Pig farmers attack organic and welfare campaigners

05 March, 2012

Pig leaders have hit out at Compassion in World Farming (CIWF) and the Soil Association (SA), accusing them of threatening the welfare of pigs on UK farms.

The National Pig Association (NPA) claims the two organisations are running campaigns which attempt to prevent pig farmers from replacing worn-out housing.

It claims that if the campaigns are successful the British pig herd will shrink as older housing becomes uneconomic, and the growing gap in production will be taken up by lower-welfare imports.

The NPA went onto accuse both organisation of threatening tactics and using misinformation to achieve their aims.

“The peasant farming idyll promoted by these two organisations has little relevance in a world with a fast-growing population that needs affordable food,” said NPA chairman Stewart Houston.

“If their continued attacks on our higher-welfare British pig industry are successful, they will succeed in shutting down pig production in Britain and supermarkets will import more lower-welfare pork from elsewhere in the world.”

However, the claims have been rejected by Peter Melchett, SA policy director: “We’ve never given the planners misleading into. When that was suggested by Carter Ruck in 2010 we provided scientific evidence to support what we told the planners and the legal case against us was withdrawn.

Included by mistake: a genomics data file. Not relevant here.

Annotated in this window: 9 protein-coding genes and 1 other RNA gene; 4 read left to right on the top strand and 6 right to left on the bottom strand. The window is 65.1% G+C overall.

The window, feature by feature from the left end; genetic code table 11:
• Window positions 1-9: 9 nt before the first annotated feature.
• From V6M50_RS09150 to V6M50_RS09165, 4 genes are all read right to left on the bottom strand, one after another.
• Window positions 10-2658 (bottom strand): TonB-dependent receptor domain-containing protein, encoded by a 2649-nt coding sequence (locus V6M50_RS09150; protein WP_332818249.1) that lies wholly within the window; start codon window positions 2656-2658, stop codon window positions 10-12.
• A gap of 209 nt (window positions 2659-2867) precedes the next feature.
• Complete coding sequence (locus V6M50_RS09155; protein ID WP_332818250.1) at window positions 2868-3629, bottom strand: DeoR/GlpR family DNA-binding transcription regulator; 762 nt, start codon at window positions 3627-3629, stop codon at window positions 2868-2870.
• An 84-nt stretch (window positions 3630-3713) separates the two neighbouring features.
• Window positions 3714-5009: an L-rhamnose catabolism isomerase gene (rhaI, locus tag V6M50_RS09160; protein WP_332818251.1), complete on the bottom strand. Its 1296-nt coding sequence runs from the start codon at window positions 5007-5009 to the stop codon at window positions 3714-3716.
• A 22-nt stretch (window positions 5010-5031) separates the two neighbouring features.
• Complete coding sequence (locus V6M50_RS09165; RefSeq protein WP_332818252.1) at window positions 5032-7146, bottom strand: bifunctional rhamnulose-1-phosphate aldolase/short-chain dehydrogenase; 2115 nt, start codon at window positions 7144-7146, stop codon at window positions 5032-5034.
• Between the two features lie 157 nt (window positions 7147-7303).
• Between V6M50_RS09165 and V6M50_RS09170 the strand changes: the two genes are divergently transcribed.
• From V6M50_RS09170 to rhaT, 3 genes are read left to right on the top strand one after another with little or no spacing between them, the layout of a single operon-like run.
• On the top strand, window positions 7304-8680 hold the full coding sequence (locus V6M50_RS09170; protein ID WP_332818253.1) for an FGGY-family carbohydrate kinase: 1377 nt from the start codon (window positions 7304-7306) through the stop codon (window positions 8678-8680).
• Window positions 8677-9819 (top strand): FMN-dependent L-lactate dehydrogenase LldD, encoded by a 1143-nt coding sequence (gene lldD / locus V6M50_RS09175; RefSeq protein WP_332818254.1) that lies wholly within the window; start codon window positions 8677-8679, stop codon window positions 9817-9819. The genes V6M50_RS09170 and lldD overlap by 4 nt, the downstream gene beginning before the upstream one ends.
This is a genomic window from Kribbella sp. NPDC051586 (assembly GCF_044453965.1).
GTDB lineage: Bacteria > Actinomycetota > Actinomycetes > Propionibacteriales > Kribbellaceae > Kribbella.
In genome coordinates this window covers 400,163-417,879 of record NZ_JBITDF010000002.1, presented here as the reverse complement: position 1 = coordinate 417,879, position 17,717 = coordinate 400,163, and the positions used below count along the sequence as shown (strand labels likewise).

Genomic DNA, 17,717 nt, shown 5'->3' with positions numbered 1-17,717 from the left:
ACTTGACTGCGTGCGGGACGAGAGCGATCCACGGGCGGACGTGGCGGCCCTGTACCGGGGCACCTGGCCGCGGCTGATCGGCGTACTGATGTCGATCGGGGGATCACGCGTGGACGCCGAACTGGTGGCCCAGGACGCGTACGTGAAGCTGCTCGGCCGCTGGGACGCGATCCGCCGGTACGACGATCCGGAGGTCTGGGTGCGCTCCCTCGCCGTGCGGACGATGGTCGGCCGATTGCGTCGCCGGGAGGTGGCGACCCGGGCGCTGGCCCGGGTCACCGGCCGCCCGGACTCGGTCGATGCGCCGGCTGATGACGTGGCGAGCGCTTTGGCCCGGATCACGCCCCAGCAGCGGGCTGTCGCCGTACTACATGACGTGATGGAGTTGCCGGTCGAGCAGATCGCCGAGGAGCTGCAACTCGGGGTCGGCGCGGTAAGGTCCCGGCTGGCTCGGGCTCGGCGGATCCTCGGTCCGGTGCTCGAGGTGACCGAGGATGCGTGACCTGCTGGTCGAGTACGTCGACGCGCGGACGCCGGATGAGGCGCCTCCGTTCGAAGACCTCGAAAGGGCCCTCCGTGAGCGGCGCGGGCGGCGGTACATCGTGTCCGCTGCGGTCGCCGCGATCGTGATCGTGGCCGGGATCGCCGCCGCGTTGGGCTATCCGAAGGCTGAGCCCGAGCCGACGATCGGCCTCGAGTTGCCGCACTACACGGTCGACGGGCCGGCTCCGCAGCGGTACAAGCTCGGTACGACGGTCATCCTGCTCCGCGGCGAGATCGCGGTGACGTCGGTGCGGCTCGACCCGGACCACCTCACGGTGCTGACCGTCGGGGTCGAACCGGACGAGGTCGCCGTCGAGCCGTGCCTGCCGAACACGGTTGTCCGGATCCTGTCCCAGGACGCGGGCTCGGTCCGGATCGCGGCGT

“The other absurd thing is that we oppose new equipment and buildings. We don’t and never have done. It is the particular development [Foston] that we’d have given evidence about. But Stewart Houston is right that pig production is threatened by the large impact of this development. But he’s not looking at this right - the race to the bottom to try to increase economies of scale is not the way forward. We won’t compete globally on price and scale but on quality.”

Philip Lymbery, CEO of CIWF, said: “Our aim is to see pigs kept to genuinely higher welfare standards, rather than the conditions of utter deprivation so often found on the most intensive indoor farms. If this means we have to use planning law as well as general legislation to get better food and farming practices, then that is what we will do.”
 
Katy Read, head of food business at CIWF, added: “I am extremely saddened by the NPA’s claims that we are “threatening the welfare of pigs on British farms”. We pride ourselves not on “attacking” the pig industry but, through our Food Business Team, working with the industry and helping them to achieve higher animal welfare. This year we launched a new award – the Good Pig Award - and we’re looking forward to working with food companies to help them give consumers what they want: higher welfare pig meat.”

>Under Scrutiny: Foston Furore







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